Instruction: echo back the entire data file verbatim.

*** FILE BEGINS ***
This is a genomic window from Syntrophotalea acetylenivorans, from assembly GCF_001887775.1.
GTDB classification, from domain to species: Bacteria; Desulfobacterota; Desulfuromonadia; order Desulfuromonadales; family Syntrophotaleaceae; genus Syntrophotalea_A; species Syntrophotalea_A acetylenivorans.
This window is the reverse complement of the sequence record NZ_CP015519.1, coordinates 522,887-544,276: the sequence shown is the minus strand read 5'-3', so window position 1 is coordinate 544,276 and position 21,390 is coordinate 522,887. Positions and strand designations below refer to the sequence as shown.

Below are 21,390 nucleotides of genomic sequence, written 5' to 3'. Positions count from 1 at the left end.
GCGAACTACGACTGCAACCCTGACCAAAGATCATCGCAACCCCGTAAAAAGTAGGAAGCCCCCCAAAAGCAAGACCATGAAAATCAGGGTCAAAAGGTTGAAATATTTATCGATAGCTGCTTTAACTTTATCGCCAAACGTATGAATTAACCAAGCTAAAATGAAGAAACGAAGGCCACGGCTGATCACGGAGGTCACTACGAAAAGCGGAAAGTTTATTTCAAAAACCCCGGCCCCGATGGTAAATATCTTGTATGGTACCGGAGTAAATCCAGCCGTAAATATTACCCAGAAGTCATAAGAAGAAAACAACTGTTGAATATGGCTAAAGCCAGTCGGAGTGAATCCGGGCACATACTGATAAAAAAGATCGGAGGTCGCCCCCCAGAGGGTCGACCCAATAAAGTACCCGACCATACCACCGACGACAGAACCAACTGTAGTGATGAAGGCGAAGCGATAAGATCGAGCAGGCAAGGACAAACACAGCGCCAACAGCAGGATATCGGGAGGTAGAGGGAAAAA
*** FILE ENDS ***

This is a genomic window from Syntrophotalea acetylenivorans, from assembly GCF_001887775.1.
GTDB classification, from domain to species: Bacteria; Desulfobacterota; Desulfuromonadia; order Desulfuromonadales; family Syntrophotaleaceae; genus Syntrophotalea_A; species Syntrophotalea_A acetylenivorans.
This window is the reverse complement of the sequence record NZ_CP015519.1, coordinates 522,887-544,276: the sequence shown is the minus strand read 5'-3', so window position 1 is coordinate 544,276 and position 21,390 is coordinate 522,887. Positions and strand designations below refer to the sequence as shown.

Below are 21,390 nucleotides of genomic sequence, written 5' to 3'. Positions count from 1 at the left end.
GCGAACTACGACTGCAACCCTGACCAAAGATCATCGCAACCCCGTAAAAAGTAGGAAGCCCCCCAAAAGCAAGACCATGAAAATCAGGGTCAAAAGGTTGAAATATTTATCGATAGCTGCTTTAACTTTATCGCCAAACGTATGAATTAACCAAGCTAAAATGAAGAAACGAAGGCCACGGCTGATCACGGAGGTCACTACGAAAAGCGGAAAGTTTATTTCAAAAACCCCGGCCCCGATGGTAAATATCTTGTATGGTACCGGAGTAAATCCAGCCGTAAATATTACCCAGAAGTCATAAGAAGAAAACAACTGTTGAATATGGCTAAAGCCAGTCGGAGTGAATCCGGGCACATACTGATAAAAAAGATCGGAGGTCGCCCCCCAGAGGGTCGACCCAATAAAGTACCCGACCATACCACCGACGACAGAACCAACTGTAGTGATGAAGGCGAAGCGATAAGATCGAGCAGGCAAGGACAAACACAGCGCCAACAGCAGGATATCGGGAGGTAGAGGGAAAAA